My camcorder has internal 5.1 mic which is a good one situated at the back of the camera, but I have a levier mic which I can connect to the camera to get better audio (around 30$ price).
 

Offline Zero999

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Re: budget DSLR for youtube channel
« Reply #11 on: May 27, 2018, 11:07:40 am »
An inexpensive electret capsule is a perfectly good mike, the critical things are good mike positioning to avoid room echo, and pop suppression if it's close to your lips.  There is NO WAY you can record a good audio track with a mike that's six feet away.
Very true. I remember when I had to do an online meeting to organise a charitable event, but had no mic and no time to buy one, so I lashed one up from spare parts: a crappy 3.5mm headphone connector, an electrect mic capsule from an old cassette recorder, some screened cable and heat-shrink for strain relief. It worked quite well considering.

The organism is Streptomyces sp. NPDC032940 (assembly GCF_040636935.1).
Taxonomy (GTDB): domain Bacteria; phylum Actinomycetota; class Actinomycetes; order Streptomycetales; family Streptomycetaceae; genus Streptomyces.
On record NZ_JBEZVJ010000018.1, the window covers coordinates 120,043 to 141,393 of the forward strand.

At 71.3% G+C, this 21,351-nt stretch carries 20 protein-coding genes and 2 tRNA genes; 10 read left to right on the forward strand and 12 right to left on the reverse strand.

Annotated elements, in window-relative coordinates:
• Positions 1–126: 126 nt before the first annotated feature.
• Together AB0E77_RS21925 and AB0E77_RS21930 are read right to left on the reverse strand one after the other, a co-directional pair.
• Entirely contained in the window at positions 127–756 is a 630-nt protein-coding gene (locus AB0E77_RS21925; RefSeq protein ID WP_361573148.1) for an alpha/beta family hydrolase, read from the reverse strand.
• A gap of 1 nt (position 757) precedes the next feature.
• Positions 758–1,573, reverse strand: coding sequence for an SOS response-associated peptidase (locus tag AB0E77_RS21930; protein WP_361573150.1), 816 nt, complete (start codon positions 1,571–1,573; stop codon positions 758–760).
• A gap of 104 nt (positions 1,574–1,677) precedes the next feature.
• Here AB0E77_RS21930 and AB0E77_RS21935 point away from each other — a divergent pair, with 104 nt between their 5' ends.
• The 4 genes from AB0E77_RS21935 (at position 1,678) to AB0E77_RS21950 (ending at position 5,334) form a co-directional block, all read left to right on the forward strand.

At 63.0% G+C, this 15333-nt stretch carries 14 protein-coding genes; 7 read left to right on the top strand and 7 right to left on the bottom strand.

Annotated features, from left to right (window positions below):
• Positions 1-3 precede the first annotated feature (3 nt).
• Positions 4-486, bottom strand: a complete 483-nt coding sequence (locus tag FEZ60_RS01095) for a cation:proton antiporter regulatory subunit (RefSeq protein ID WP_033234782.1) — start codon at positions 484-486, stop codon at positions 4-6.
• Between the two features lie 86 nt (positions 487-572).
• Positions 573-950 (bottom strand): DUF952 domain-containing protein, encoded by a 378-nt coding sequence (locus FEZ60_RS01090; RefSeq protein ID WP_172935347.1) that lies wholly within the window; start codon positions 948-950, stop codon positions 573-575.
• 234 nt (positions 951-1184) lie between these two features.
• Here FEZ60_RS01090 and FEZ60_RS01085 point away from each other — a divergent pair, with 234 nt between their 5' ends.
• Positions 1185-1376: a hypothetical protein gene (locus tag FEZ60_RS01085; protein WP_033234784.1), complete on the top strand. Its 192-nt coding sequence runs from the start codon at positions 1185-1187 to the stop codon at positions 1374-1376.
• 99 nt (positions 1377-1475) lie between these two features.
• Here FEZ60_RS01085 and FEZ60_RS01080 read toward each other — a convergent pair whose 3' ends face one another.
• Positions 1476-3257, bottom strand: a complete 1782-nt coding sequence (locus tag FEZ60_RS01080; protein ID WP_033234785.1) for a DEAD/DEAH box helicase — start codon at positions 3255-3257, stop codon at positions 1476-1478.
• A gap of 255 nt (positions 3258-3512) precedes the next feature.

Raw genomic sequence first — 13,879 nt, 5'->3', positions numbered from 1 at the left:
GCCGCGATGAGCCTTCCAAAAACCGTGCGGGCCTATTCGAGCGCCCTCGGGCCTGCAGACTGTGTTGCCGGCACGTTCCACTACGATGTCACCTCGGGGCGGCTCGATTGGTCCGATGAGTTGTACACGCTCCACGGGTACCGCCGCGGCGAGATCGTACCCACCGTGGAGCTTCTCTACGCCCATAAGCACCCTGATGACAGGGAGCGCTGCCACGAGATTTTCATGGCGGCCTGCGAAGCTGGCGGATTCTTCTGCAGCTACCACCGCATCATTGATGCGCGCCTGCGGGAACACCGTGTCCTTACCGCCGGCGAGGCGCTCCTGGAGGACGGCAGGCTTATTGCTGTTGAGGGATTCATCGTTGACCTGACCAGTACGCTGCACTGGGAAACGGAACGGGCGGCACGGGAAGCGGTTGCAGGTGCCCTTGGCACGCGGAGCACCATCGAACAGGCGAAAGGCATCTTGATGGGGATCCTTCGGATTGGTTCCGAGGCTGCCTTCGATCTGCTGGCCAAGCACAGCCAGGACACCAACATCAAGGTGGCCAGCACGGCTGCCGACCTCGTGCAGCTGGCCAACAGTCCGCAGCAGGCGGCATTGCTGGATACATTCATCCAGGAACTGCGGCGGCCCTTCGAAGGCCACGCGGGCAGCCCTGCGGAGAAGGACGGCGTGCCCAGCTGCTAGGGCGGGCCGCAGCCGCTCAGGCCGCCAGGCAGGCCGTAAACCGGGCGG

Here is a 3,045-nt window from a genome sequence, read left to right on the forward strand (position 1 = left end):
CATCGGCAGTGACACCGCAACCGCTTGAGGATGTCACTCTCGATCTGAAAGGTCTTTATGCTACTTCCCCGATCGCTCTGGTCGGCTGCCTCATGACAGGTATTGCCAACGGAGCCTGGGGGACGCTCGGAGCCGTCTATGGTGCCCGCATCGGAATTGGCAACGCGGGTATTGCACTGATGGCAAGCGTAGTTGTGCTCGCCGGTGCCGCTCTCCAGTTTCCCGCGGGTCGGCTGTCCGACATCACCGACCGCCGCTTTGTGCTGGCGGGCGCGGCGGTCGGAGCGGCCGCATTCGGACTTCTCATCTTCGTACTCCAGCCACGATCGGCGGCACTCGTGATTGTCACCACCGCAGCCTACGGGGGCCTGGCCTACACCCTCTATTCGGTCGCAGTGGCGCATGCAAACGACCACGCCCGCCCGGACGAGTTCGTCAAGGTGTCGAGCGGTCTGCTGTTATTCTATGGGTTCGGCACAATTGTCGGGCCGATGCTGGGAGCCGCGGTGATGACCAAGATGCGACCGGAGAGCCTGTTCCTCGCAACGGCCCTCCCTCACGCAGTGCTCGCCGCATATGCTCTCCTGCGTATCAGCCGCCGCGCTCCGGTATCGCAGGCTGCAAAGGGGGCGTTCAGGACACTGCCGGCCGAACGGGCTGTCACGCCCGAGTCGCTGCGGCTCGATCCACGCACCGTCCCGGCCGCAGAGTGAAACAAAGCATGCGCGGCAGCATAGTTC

Offline EEVblog

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Re: budget DSLR for youtube channel
« Reply #12 on: May 27, 2018, 09:26:53 pm »
I have this mic for voice-over: https://www.amazon.com/Microphone-Condenser-Recording-Streaming-669B/dp/B06XCKGLTP/
I don't know what is the difference between it and Dave's Samson. I mean, what makes Samson really better?

Probably not a huge difference. They both use condenser capsules.

Quote
Search ebay for used camcorders (or refurbished) and you will get lots of choices like my Panasonic 770k.